I often think I’d like to go into business with her and open a small breakfast/lunch place up in Maine. She’s a hard worker and takes an almost severe sense of pride in her cooking and baking talents. We could clean up, that’s for sure! Her with the cooking and baking, I with my marketing experience and my restaurant/cooking background, we could have a grand time and really enjoy being with one another.

I just know Maine would be so much the better for it!

Monday, October 5, 2009

American Food

Joanne and I were talking a couple weeks ago and she is working with someone who is here on an educational exchange from Germany and she and her coworkers are trying to get her to try some American food.

I started thinking...what's really American? Aren't we the melting pot? Or referred to as the Salad Bowl of the world with all sorts of cultures adding to our culinary repertoire?

I thought of course of two so-called American favorites - Apple Pie and Hot Dogs, but we're talking about a woman from Germany...she has bratwurst and can ours be any more original for her since they've both derived from the German cuisine.

So, here's my project to those of you who are reading this...what is American Food? Can you give me some ideas?

Fig Season is Here!

I love watermelon and it truly is my favorite 'affordable' fruit that I can enjoy for a long time starting in late spring and through the summer. So, what's this have to do with figs, you ask?

Figs are an indulgence for me. First, I have to find somewhere to purchase them that they aren't all mushy, over weepy and moldy. That's a big challenge as my local grocery store's produce folks get few in, as I suspect they aren't a big seller here on the East Coast and they tend to be handled by many people who don't know what they are nor understand their fragility.

So, when I can find them at a produce dealer that treats them well they are somewhat pricey and I can often only afford about 2-3 of the precious fruits, leaving me with little to indulge in a recipe other than maybe some goat cheese or with some good ice cream.

I found this link from the Serious Eats Newsletter and thought maybe, just maybe I'll indulge a bit more and make something I'm passing it along...

Take a read and tell me what you think!

The Chili Tasting Contest that Wasn't

I do lots of volunteer work for our township committees here in Springfield Township, Bucks County and for the most part, its fun and a great learning experience. One of the things I take part in is our Community Day, of which I chair the committee. I’ve finally decompressed from this year’s event and can write a bit more for the blog now that the autumn season is upon us!

This is an enormous undertaking and although it can have its ups and downs, my committee is absolutely superb. I’ve been on other committees, volunteered at other non-profits, but this group of folks is a dream to work with. There has never been a truer example of teamwork than I am experiencing with this group of six others that work with me.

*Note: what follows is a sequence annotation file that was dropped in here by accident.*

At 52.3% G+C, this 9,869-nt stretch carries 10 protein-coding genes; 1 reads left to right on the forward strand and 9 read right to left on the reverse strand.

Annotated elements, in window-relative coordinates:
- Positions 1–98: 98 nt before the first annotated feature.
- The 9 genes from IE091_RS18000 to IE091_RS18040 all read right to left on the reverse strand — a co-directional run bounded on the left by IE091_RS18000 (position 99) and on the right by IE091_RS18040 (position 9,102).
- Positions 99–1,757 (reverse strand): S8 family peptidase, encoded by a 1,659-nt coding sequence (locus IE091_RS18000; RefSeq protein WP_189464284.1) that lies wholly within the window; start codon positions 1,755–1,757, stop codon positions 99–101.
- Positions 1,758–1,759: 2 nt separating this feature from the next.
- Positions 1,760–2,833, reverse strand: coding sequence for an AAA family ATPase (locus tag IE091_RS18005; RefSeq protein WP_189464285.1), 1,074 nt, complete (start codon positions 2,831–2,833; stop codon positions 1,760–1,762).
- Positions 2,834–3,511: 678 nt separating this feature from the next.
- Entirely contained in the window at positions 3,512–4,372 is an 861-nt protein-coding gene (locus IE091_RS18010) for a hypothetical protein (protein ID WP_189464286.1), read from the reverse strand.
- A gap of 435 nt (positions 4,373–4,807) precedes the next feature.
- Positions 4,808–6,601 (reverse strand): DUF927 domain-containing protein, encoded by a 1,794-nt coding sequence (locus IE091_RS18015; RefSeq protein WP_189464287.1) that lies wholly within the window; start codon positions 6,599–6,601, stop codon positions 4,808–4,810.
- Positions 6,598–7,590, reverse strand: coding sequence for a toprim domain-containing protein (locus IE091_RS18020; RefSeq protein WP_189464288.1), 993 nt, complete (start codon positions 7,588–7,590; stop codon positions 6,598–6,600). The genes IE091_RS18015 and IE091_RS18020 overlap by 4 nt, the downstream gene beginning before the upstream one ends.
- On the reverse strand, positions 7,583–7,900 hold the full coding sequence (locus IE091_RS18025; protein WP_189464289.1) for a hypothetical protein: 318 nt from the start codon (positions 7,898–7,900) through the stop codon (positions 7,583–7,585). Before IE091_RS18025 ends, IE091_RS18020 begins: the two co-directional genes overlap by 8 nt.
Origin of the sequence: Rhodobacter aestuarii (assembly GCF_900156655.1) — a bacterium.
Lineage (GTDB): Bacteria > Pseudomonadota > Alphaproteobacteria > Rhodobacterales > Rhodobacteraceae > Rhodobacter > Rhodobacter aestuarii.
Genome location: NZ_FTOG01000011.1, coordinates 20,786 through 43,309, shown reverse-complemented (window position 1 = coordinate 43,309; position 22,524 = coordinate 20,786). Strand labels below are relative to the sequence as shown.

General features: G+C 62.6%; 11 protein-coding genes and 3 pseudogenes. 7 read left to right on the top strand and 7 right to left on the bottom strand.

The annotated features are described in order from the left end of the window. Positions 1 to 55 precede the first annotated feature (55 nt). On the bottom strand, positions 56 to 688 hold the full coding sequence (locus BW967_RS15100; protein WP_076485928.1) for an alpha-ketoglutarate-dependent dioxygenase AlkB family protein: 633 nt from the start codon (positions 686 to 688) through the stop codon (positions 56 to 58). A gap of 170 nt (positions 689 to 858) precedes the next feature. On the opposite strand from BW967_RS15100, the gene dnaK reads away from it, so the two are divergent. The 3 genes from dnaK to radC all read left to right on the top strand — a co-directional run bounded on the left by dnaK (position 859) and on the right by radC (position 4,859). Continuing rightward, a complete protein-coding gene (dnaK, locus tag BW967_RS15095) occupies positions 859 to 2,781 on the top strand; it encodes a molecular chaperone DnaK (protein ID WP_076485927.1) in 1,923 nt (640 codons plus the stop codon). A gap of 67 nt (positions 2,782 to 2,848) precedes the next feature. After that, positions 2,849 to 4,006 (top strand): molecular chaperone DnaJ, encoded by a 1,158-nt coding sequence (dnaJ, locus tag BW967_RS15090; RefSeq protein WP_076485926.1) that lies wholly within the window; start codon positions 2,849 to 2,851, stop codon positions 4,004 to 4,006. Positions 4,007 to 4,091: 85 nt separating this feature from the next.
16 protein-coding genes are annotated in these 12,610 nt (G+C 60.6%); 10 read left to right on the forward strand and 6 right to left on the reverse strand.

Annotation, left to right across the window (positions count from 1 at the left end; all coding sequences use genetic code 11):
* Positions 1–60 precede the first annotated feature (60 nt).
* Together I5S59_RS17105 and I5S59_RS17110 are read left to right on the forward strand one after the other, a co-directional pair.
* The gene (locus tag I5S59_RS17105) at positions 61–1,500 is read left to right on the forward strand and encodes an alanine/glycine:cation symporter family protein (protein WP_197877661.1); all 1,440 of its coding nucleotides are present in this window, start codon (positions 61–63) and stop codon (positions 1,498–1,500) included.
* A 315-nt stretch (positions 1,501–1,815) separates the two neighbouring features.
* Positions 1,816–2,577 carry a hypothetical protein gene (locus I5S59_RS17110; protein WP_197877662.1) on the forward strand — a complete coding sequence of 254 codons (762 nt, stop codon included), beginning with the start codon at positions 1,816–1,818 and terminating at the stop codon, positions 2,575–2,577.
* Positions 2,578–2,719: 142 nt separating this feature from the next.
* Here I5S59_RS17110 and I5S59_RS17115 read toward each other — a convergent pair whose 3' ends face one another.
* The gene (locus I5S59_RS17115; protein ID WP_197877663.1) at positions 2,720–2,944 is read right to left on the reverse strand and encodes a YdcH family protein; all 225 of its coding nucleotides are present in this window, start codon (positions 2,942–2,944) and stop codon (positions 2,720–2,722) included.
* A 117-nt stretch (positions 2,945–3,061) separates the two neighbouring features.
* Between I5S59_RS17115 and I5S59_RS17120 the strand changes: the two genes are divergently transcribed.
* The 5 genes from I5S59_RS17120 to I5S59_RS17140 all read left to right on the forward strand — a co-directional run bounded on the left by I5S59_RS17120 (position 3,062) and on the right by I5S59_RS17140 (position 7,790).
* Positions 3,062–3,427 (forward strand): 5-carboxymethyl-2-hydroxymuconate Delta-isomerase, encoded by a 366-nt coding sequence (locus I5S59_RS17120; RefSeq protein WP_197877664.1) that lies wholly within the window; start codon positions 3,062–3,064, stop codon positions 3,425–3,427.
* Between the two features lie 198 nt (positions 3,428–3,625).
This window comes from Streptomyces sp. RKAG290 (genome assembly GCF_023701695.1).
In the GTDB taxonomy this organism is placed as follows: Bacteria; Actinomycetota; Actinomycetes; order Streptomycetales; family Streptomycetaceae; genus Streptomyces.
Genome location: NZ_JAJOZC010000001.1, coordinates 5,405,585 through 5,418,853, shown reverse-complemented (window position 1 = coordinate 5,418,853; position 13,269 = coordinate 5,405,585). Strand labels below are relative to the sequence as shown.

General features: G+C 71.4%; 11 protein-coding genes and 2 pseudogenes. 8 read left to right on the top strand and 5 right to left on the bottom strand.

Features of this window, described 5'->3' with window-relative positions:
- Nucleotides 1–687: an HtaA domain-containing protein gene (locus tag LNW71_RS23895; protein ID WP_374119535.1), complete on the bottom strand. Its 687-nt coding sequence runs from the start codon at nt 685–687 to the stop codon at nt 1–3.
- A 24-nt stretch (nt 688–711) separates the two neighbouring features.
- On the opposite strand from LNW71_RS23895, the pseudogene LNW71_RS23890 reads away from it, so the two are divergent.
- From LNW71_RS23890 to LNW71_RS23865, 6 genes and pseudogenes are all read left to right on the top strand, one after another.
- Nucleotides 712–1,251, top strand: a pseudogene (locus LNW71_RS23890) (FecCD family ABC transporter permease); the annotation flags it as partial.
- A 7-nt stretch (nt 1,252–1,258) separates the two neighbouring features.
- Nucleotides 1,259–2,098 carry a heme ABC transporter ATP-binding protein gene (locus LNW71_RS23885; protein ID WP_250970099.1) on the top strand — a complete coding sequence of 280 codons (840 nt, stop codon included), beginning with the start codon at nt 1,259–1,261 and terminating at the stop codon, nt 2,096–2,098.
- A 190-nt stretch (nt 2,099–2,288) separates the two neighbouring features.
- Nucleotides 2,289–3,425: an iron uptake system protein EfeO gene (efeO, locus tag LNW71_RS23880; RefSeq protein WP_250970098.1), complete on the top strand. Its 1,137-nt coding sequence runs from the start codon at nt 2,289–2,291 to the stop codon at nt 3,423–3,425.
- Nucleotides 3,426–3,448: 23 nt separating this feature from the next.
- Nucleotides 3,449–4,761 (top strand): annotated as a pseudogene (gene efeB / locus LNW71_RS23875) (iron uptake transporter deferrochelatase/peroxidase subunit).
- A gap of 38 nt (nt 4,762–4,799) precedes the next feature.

One of our goals is to give back to the community. We collect food for a local pantry, held a silent auction of about 35 items and had our police department take time in a dunk tank, all for charity.

Since I’m vegetarian and wanted the Springtown Volunteer Fire Company who does our food for the event to have something for those of us that don’t eat meat…I offered my Famous Vegetarian Chili. It sold like gangbusters and sold out…I now offer it every year as the alternative for the former carnivores who need some other option. The Fire Company gets the money, vegetarians who are typically forgotten get to eat something really yummy and even some die hard carnivores take a bowl for lunch and we all win.

Last year, one of our fire police who is now on my committee with her husband (also a fire police & fire fighter) mentioned she had always wanted to do a chili contest to raise funds for the fire company. After some discussion, we decided upon something a bit less elaborate than a chili cook-off, since the contestants would have to make their own chili at such an event and we didn’t have the staff/volunteers to run that.

We came up with a Chili Tasting Contest. Not bad…they’d bring their slow cookers with chili already heated and needing to be plugged into electric. That was the tricky part…we could only accommodate 20 pots on the electric at this facility where we hold our event. We would have it judged and then sell the bowls for $1 each for the benefit of the fire company who was already selling food for our event out of the kitchen at the facility.

Well, the day before the big event, my one committee member who is our ‘electrical wizard’ and was an electrical engineer in a former life before retiring had two huge electric panels he set up in anticipation of a windfall of slow cookers.

I stopped at the Dollar Store and purchased half a dozen ladles, spoons, bowls and even a bottle of Pepto Bismol for the event.

The big day came and we were ready for the onslaught with chili registrations, rules and judging forms.

One pot of the Anything Goes variety showed up. Yup, you heard it right. One, lonely pot of chili.

Now, don’t get me wrong. I’m not complaining about one pot. I’m not complaining at all. We were happy with that one pot of what I hear was a delicious, hearty, chili from a local epicurean who made his own Adobo sauce for it. It was this single contestant I felt bad for. And the local fire company for whom we wished to support with the proceeds.

Pat Bowersock, a great friend and fellow foodie won’t mind me mentioning his name here as he’s been featured in the local newspapers for his cooking and other food-related topics brought the chili and said he had worked for a couple weeks on the different aspects of this recipe.

As a transplant to Arizona, Pat learned to make authentic Southwest chili using the regional spices and herbs found there. He later brought them back home with him to Pennsylvania to replicate the flavors of the land where chili and deep, robust, spicy flavors have been present for centuries.

Well, of course Pat was the only winner of the Chili Tasting Contest, despite the fact that there was no formal judging and our member who had the idea had organized some donations for the contestants and judges thought Pat ought to get something for his efforts. She unveiled a basket of spices and herbs she had put together from The Larder in Doylestown. His eyes lit up and he swooped in to see what was there and now his pantry is full!

So, the Chili Tasting Contest that Wasn’t turned out pretty good for Pat. The Fire Company sold his next to mine and he offered an idea for next year, chili dogs! Wonder if I can talk him into it?